The total number of completed suicides in 2005 escalated to 32,637 people in the United States alone. This seems to indicate an urgent need for research into the reasons an individual reaches the level of desperation that causes him or her to commit suicide. While the external factors may be relatively obvious, the internalfactors are unavailable for evaluation unless the individual chooses to reveal them.
Understanding the outward signs alone may lead to increased ability on the part of clinicians, health care workers, teachers and religious leaders to recognize the signs indicating that a person may have suicidal intentions, thereby giving them the opportunity to find treatment for that individual before he orshe can act on those impulses. Lack of empirical evidence on which to base a clinical assessment of suicidality has resulted in research being conducted in a random fashion. Each study may yield useful information but the difficulty lies in being unable to compare it with other studies due to lack of conformity. Researchers must often look backward from the time of attempt or ideation to identifythe precursors. It is doubtful that records have been compiled and made available regarding indicative signs.
Research studies seek to find optimal methods for evaluating, devising and carrying out methods to identify and treat those members of the population with suicidal tendencies who are likely to carry out a suicide. There is a need to structure future studies in a similar way to allow forcomparison and compilation of empirical evidence over time.
The goal of researchers is to answer the question of what the primary predictive indicators are that identify the suicidal person from the non-suicidal one. There is correlation between psychiatric disorders or substance addiction and suicidal intent? The degree of correlation is not known.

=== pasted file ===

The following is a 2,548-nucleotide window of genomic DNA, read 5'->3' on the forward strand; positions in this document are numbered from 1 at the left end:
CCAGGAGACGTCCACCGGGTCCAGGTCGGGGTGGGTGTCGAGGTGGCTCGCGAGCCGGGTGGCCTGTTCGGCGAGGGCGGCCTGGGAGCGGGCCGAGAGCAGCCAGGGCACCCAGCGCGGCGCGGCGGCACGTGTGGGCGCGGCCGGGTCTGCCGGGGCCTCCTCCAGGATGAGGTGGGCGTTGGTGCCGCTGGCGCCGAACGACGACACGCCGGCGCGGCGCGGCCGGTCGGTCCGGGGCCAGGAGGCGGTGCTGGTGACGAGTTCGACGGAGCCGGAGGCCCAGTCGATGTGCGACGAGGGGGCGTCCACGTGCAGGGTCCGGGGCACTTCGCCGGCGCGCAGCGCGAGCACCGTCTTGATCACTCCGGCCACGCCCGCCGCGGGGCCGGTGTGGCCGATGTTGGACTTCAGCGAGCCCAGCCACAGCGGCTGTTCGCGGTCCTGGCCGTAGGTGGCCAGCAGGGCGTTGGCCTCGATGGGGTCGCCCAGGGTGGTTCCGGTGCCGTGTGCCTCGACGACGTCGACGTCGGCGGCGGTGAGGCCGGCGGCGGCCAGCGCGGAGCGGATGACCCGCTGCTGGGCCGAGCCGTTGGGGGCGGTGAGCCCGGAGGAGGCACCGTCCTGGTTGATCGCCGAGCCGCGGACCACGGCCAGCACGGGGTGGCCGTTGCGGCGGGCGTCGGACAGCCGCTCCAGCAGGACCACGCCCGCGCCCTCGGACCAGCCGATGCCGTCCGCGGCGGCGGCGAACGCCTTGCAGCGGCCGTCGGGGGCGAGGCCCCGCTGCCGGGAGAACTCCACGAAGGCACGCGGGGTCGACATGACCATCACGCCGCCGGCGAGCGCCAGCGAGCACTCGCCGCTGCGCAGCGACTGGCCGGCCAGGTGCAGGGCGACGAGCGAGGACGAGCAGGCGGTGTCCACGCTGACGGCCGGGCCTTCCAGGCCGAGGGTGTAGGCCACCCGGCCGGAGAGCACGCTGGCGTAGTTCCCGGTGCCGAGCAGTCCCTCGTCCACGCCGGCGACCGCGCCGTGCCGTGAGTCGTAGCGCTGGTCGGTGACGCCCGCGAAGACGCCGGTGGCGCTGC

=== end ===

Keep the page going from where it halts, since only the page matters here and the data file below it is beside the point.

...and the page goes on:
Scientists continue to search for onecommon denominator among suicidal individuals by comparing attempters and ideators. Using methods to chart the results as is done in criminal profiling might yield answers. If software could be developed to run all possibly comorbid psychiatric disorders present in attempters and ideators it would pinpoint what trait(s) or life event(s) they have in common. Information about the fatal suicidevictims might be gathered by questioning relatives of the decedent. Finding that one thing all suicides have in common would have great predictive value.
Research has been somewhat random based on information in the four journal articles under consideration. Obstacles to adequate treatment include unrealistic constraints imposed by insurance companies and managed care plans on what treatmentclinicians are allowed to provide. Medical treatment and mental health care in particular is not an exact science. The parameters of care, especially in regards to duration, are currently rigid and frustrating to clinicians.
A psychiatrist or psychologist may find that limits on length of time allowed for inpatient care requires discharge of a patient still in need of close supervision. Outpatientcare may be restricted as to type of therapy, how many days per week it can be provided and for how many weeks or months in total it can be continued. In addition to evaluating the needs of the patient, the clinician must gauge how sufficient care can be provided within the restrictions imposed based on financial advantage for the insurance companies. It has affected some clinicians and care centersto the extent of refusing to treat individuals who have attempted suicide not for lack of caring but because they will not be allowed to provide adequate care due to the rules imposed by the insurance companies.
A concern was raised about the possible iatrogenic effect on high school students being surveyed about their opinions on and reactions to suicide. The Gould et. al study surveyed...